Brown, California Legislature Give Solar Companies OK to Ignore Environmental Laws
A proposed solar power plant in the Mojave Desert will not have to meet the requirements of the California Environmental Quality Act (CEQA) now that Gov. Jerry Brown (D) has signed legislation exempting the project from the law. Environmental groups argued against the exemption, saying the solar power plant would despoil the desert landscape and harm threatened species.
Massive Solar Project Exempted
Assembly Bill 1073 allows K Road Power to bypass the CEQA and go directly to the California Energy Commission (CEC) for clearance to build its 663-megawatt Calico Solar plant. As a result, the company will no longer need to obtain permits from local agencies.
The massive solar power plant will be located on 4,613 acres in the Pisgah Valley, a region that is home to desert tortoises, golden eagles, and bighorn sheep. This has raised the ire of environmental groups who say they want the program halted.
On May 9, Sierra Club California and 12 other environmental groups sent a letter to John Perez, speaker of the California State Assembly, opposing the solar power plant preference. The environmental groups say the law is a special interest favor that was drafted with the sole purpose of giving legislative preference to a single proposed solar photovoltaic project.
A.B. 1073 allows the Calico Solar Project to destroy thousands of acres of high-quality habitat for many declining species including the threatened desert tortoise, Mojave fringe-toed lizard, and Nelson’s bighorn sheep.
The Planning and Conservation League, a lobbying arm of environmental groups in California, sternly criticized Brown, stating the attempt to exempt so-called “green” projects from CEQA sounds like yet another opportunity for corporate interests to “greenwash” their legacy by setting up fake “green” projects that are not subject to a thorough environmental review.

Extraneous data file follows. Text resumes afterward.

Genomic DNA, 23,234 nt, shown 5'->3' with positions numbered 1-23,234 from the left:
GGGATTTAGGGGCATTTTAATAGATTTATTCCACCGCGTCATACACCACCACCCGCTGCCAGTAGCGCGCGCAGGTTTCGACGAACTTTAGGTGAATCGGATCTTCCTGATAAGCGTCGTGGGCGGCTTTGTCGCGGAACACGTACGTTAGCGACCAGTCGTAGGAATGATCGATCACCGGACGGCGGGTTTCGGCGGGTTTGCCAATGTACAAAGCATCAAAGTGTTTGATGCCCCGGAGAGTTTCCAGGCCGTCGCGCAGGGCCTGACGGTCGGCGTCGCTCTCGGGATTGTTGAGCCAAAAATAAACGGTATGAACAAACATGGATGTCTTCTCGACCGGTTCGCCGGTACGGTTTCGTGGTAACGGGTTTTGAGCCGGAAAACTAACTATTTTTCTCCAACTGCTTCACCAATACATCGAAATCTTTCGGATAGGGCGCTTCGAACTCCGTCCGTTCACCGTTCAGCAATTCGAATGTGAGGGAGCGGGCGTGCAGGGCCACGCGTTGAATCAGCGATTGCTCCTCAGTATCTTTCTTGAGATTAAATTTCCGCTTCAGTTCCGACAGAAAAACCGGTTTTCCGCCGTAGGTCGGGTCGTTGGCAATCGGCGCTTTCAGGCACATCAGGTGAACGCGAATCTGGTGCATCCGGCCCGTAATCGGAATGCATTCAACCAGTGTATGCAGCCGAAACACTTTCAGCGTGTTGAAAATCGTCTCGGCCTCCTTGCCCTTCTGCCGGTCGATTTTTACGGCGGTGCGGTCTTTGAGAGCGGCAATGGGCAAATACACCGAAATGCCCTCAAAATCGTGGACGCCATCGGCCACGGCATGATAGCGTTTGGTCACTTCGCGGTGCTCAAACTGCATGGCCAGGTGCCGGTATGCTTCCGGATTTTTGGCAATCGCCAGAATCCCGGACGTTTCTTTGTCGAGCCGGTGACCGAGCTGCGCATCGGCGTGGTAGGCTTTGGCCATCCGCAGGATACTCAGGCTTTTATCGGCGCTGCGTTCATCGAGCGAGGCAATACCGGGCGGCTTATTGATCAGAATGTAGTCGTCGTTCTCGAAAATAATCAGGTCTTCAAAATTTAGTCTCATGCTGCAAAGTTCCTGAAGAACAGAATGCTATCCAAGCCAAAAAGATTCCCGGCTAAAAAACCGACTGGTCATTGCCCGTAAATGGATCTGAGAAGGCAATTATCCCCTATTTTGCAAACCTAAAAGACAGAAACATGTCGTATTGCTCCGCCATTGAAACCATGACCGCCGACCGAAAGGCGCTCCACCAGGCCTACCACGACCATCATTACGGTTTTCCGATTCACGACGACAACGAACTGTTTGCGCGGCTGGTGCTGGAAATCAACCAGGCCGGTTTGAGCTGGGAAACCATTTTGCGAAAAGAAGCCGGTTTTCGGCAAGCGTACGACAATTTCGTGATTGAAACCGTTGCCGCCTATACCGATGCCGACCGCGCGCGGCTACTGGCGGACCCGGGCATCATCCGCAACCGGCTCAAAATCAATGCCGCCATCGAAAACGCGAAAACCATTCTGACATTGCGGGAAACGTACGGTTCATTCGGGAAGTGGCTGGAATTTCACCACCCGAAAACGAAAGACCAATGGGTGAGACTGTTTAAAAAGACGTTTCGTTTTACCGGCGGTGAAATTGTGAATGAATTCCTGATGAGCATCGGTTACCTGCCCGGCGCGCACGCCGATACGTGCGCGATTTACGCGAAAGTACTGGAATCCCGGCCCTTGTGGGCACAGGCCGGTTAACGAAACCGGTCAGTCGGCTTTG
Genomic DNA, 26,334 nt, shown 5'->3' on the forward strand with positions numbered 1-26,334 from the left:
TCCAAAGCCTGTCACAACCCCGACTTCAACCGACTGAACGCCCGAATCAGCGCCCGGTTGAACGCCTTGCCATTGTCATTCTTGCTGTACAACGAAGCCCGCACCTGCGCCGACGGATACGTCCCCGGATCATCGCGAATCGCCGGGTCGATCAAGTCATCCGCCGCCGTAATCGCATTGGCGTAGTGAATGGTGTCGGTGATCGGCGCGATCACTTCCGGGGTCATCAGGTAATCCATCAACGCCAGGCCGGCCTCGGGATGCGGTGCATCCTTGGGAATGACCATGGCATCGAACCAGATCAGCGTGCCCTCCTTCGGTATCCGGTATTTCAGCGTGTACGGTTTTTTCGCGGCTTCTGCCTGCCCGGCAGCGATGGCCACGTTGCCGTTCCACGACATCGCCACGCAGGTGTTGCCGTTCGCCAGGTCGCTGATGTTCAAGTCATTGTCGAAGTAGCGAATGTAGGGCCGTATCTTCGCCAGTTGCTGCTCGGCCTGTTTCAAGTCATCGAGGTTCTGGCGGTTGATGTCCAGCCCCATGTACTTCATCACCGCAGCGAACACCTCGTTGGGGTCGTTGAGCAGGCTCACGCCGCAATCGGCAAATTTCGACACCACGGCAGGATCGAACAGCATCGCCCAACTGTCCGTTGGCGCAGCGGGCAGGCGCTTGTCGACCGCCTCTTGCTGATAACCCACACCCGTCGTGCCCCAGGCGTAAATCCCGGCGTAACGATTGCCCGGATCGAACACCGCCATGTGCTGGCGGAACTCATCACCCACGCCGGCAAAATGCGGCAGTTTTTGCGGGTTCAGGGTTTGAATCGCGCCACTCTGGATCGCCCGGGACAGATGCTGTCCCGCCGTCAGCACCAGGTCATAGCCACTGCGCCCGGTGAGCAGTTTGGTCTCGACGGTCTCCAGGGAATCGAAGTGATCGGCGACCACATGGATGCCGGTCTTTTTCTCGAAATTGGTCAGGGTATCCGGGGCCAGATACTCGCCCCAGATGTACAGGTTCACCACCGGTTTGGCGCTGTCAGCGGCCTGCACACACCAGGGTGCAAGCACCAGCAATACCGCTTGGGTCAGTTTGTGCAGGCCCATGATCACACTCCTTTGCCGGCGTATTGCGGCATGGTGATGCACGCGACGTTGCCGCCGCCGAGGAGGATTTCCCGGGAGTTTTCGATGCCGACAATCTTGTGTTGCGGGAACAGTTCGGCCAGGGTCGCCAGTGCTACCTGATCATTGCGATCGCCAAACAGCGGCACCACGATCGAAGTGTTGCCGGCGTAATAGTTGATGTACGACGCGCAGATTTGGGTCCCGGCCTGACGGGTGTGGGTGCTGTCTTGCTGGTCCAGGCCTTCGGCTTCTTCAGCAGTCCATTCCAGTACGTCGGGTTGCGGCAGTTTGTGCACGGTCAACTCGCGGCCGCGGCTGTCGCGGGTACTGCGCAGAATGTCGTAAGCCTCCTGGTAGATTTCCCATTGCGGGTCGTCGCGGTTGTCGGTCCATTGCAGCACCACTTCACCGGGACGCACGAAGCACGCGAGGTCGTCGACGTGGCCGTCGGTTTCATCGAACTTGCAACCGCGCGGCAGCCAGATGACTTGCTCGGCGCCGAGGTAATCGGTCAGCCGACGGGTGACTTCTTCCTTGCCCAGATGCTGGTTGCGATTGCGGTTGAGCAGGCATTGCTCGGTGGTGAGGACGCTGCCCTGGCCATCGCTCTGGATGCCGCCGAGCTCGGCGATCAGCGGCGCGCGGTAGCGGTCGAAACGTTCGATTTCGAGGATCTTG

Katy Grimes, a reporter with CalWatchdog.com, says Brown is making a habit of signing exemptions to environmental quality laws for favored corporations and industries.
“The exemptions are sort of like executive orders, because they allow favored groups to bypass CEQA—California’s nutty environmental regulations. Gov. Brown has signed these orders a couple of times already for the NFL stadium they wanted to build in Los Angeles and also for high speed rail,” Grimes explained.
“He keeps doing this so long as a favored project is billed as anything ‘green,’ but everyone else has to adhere to those rules.… When they talk about green jobs, what they are really talking about is taxpayer funded green jobs that will bolster the [labor] unions,” said Grimes.
‘Brown Is Practicing Crony Capitalism’
Jon Coupal, president of the Howard Jarvis Taxpayers Association, says California’s tax and regulatory climate is the most brutal in America, with CEO Magazine ranking California as the worst state in which to conduct business.
“What’s most galling about CEQA exemptions is that environmental extremists passed these laws that make it difficult to operate a business in California, yet if you are politically connected, then you are excused from them,” Coupal said. “The rules should apply to everyone, and if they’re too difficult for certain businesses to comply with, then they should be rescinded. Instead, Gov. Brown is practicing crony capitalism with his friends.”
Kenneth Artz (firstname.lastname@example.org) writes from Dallas, Texas.